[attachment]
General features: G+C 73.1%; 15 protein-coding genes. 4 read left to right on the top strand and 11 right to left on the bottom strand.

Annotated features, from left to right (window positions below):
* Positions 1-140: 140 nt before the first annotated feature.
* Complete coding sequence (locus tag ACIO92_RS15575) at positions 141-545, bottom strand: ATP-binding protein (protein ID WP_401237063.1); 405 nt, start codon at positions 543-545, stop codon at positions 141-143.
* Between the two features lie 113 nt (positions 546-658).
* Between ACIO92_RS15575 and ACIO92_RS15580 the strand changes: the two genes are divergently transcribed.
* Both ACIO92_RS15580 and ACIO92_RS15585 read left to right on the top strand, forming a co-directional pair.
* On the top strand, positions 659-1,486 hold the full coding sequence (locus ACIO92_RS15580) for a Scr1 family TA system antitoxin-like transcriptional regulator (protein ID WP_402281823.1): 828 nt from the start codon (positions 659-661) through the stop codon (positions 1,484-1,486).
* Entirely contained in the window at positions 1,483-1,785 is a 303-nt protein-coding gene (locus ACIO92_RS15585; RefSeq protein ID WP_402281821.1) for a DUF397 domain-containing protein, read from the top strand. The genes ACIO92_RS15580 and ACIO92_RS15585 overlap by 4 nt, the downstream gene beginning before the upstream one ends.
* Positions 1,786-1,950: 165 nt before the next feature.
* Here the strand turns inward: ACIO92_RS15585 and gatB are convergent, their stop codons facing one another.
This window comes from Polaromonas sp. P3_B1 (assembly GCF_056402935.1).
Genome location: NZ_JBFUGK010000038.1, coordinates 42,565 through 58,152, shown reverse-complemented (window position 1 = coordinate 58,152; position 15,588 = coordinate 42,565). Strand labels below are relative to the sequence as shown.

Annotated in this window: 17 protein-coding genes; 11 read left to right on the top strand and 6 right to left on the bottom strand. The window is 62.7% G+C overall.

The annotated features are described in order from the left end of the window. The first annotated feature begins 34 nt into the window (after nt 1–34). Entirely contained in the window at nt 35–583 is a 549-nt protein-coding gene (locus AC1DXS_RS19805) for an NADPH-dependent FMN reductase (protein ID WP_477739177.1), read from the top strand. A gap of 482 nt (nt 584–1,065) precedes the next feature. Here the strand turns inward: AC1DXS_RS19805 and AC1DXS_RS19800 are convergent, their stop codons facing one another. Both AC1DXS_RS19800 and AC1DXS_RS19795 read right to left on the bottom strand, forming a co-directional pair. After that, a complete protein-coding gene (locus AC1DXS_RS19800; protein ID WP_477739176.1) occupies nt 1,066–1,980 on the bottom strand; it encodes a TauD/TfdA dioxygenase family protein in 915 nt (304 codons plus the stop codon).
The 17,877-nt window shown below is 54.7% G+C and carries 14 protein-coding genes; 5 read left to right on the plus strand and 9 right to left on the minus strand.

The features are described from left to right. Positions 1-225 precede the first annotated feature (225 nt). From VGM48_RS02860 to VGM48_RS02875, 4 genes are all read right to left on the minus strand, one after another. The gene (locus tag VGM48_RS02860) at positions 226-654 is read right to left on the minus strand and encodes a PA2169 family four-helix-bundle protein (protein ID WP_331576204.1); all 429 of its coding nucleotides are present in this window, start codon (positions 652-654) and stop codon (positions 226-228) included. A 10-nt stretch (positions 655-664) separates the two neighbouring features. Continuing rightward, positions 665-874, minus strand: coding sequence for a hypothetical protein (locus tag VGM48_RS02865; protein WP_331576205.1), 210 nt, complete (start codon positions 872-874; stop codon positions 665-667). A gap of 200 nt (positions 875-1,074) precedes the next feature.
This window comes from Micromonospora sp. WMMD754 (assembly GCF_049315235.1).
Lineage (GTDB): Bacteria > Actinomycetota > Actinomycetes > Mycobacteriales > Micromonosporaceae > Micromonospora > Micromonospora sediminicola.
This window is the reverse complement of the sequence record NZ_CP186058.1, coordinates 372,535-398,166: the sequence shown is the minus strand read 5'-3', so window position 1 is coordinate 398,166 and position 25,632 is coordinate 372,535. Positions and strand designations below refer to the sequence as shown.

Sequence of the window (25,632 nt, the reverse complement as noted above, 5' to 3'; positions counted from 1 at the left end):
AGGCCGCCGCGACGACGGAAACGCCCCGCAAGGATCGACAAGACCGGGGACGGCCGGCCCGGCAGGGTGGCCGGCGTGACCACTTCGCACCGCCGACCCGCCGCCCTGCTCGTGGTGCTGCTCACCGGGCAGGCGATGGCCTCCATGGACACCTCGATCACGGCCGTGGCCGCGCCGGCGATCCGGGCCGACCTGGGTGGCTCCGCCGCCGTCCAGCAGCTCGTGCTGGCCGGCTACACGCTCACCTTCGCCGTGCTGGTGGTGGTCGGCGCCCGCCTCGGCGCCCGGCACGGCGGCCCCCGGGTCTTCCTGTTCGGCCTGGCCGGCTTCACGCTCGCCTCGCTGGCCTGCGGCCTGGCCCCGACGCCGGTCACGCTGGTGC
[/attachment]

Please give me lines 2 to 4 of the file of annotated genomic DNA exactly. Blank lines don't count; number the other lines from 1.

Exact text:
Annotated features, from left to right (window positions below):
* Positions 1-140: 140 nt before the first annotated feature.
* Complete coding sequence (locus tag ACIO92_RS15575) at positions 141-545, bottom strand: ATP-binding protein (protein ID WP_401237063.1); 405 nt, start codon at positions 543-545, stop codon at positions 141-143.